Creating a safer connected world: Teachers, educators and professionals

Are you a teacher, educator or other professional working with children and young people?

Through the Better Internet for Kids agenda, the European Commission, Safer Internet Centres and other stakeholders work with teachers, educators and other professionals around Europe to enable them to equip children and young people with the digital and media literacy skills needed to use the digital environment in a responsible, respectful, critical and creative way. Read on to discover more.

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Introducing the new BIK+ strategy

In May 2022, the European Commission adopted a new European strategy for a Better Internet for Kids (BIK+), to improve age-appropriate digital services and to ensure that every child is protected, empowered and respected online. Ten years after the first BIK strategy, BIK+ wants to spotlight the voices and opinions of European youth.  

New educational handbook to help students distinguish truthful information from fake news online

Social media is playing an increasingly big role in our daily lives, and for many it has become the primary source of information and news. Therefore, it’s important to carefully evaluate the truthfulness of the news we read online. Fake news is becoming increasingly common, it is easily believed by a wide audience, and it is transmitted very quickly through social networks. 

BIK Youth Ambassadors discuss the BIK+ strategy at the Digital Assembly

On 21-22 June 2022, the Digital Assembly took place in Toulouse, France. The Digital Assembly is an annual event hosted jointly by the European Commission and the holder of the Presidency of the Council of the European Union (EU). It is a key forum for members of the European digital ecosystem to gather and discuss important issues. This year’s two-day conference included workshops, panel discussions and plenary sessions focusing on issues related to EU sovereignty and autonomy. In particular, a workshop on day one focused on the newly adopted European strategy for a Better Internet for Kids (BIK+). BIK Youth Ambassadors Sina and Dimitris were there to share their views. 

In the spotlight: Safer Internet Centre Czech Republic

As part of the Better Internet for Kids (BIK) Quality Assurance Programme (QAP), the Insafe-INHOPE Coordination Teams are jointly conducting a set of fourteen country visits to national Safer Internet Centres (SICs) to better understand what is happening in the Member States: monitoring emerging issues and challenges, identifying good practices to be shared, and harvesting the results of the Better Internet for Kids (BIK) policy. Even though the COVID-19 related safety measures are getting lighter across Europe, it was still agreed by both parties that the visit to the Czech SIC would be carried out as an online meeting, which took place on 17 March 2022.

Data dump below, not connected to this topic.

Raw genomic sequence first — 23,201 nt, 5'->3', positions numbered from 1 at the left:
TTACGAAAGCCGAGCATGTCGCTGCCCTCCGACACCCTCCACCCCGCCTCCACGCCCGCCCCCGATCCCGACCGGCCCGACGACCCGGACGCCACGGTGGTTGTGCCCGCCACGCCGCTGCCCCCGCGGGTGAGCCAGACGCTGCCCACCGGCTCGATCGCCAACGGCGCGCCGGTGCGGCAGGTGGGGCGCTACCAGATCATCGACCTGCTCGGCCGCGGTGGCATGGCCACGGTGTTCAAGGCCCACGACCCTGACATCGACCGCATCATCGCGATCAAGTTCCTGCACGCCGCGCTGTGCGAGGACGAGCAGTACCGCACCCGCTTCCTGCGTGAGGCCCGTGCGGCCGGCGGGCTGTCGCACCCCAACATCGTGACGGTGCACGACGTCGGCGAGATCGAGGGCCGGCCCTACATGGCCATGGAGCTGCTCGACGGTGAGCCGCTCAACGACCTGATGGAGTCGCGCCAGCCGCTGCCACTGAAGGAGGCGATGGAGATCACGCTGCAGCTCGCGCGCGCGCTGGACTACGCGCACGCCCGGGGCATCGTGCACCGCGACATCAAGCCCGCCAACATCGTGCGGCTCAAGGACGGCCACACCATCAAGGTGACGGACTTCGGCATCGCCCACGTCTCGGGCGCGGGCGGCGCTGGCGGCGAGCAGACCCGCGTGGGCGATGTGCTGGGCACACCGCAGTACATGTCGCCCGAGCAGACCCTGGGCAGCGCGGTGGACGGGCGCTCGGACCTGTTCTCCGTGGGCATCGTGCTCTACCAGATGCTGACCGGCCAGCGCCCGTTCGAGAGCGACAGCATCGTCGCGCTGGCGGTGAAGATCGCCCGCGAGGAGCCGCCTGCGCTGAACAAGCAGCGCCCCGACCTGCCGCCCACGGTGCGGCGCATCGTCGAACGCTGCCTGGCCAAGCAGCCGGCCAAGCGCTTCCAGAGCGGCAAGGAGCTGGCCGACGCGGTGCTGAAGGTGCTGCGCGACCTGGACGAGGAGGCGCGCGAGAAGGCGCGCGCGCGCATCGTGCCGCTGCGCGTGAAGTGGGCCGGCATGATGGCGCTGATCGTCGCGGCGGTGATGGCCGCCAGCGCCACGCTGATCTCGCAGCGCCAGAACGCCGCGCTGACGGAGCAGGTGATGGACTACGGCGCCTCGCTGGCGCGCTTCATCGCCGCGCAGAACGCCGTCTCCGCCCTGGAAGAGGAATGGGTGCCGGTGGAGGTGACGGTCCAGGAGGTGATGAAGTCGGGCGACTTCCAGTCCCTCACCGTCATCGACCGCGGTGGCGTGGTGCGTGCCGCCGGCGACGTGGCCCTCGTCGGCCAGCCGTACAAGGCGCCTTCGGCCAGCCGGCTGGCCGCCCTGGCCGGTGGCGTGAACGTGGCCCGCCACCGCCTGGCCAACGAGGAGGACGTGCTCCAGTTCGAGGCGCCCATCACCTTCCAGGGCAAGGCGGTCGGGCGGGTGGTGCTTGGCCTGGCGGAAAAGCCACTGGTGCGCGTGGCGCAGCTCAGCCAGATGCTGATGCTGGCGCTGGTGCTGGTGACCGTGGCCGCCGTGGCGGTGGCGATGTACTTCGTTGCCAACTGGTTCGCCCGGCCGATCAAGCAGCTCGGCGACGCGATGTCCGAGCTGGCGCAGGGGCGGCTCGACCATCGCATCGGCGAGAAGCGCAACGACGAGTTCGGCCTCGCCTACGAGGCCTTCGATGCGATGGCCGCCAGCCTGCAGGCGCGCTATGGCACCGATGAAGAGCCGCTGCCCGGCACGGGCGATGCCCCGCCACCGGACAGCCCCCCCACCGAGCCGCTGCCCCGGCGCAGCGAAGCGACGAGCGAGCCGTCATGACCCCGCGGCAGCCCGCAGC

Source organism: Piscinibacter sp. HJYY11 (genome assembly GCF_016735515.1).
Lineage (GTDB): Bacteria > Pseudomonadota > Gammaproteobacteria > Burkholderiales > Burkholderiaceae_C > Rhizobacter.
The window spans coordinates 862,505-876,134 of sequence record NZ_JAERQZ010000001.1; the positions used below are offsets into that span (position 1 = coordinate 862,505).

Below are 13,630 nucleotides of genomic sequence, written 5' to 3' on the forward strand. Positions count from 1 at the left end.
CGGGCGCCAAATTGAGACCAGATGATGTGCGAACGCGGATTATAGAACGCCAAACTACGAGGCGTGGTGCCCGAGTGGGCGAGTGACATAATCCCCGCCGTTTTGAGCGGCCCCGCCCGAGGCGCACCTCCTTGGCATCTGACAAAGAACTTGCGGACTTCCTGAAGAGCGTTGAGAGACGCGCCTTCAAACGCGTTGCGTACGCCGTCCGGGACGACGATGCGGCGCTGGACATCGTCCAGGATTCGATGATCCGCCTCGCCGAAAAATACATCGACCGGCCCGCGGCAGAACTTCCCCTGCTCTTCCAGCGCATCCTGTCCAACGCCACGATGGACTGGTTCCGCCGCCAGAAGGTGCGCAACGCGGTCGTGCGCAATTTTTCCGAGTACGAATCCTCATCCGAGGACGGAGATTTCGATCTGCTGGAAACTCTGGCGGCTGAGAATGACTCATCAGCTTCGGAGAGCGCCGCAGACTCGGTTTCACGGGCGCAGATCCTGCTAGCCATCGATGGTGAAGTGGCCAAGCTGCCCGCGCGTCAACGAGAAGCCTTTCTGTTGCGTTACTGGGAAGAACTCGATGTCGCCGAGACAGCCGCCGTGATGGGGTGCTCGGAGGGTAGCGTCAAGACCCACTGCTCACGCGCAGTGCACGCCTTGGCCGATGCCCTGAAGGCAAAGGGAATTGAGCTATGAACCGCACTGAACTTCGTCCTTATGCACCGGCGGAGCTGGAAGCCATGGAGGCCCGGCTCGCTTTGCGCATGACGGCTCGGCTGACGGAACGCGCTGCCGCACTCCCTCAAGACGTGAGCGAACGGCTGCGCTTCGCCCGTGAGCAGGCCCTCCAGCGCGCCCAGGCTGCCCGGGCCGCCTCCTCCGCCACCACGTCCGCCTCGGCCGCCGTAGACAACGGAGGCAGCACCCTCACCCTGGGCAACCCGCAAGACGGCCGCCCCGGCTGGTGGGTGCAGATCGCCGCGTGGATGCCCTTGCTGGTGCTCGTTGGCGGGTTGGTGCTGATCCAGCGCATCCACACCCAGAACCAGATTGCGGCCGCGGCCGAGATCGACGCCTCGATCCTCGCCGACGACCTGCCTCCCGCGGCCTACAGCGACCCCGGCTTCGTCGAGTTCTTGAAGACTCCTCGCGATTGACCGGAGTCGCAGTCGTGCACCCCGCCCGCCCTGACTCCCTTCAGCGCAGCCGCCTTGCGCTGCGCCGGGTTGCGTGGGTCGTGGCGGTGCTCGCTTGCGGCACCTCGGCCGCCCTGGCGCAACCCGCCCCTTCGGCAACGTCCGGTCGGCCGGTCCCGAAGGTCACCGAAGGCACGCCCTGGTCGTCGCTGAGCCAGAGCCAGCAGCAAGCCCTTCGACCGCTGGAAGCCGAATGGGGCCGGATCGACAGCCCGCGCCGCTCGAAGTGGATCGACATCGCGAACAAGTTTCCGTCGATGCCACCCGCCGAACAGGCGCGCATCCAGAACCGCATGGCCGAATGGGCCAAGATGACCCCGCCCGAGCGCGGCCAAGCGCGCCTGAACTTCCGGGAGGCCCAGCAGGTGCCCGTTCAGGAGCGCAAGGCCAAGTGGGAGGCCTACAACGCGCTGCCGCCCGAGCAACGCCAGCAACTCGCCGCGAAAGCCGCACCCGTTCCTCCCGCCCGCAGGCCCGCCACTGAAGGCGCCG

Understanding war and crises: Child-appropriate news and background information

The whole world is shocked by Russia's attack on Ukraine and the ongoing war. What stuns adults is even more difficult for children and young people to comprehend, but it is hardly possible to keep children away from the current news and exposure to dreadful images and videos. Parents and educators face the difficult task of finding age-appropriate ways of explaining what is happening and answering questions children might have, while at the same time protecting them from harmful media experiences. 

All Digital Week 2022 events in Lithuania invited all ages

To help people of all ages striving for the best digital knowledge, the Lithuanian Safer Internet Centre (SIC) consortium partner Langas į ateitį coordinated All Digital Week(s) in Lithuania. All Digital Week is an annual European campaign running since 2010 to improve digital skills in several European countries. This year in Lithuania, the campaign expanded from one to five weeks from 14 March to 14 April 2022. 

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Useful content for teachers, educators and other professionals

Be aware of the issues which might be affecting the children and young people in your care with our useful guides and tools.

Inappropriate content is a term used to capture a wide - and ever-increasing - range of problematic content online. From hate speech to images of self-harm or pro-ana websites, alongside all of the amazing content online there is some which is inappropriate for different audiences, or which can be harmful.

Read the guide on inappropriate content

Sexting can pose a significant challenge for young people. Images are often shared between two people as part of a relationship; both parties are willing to do this and neither thinks that the images will ever be shared more widely. Sexting usually comes to the attention of a school when something goes wrong.

Read the guide on sexting

Want to find out more about Safer Internet Centre (SIC) services and resources in your country?

Check out your SIC profile page to connect with national resources and sources of support, providing awareness raising, helpline, hotline and youth participation services.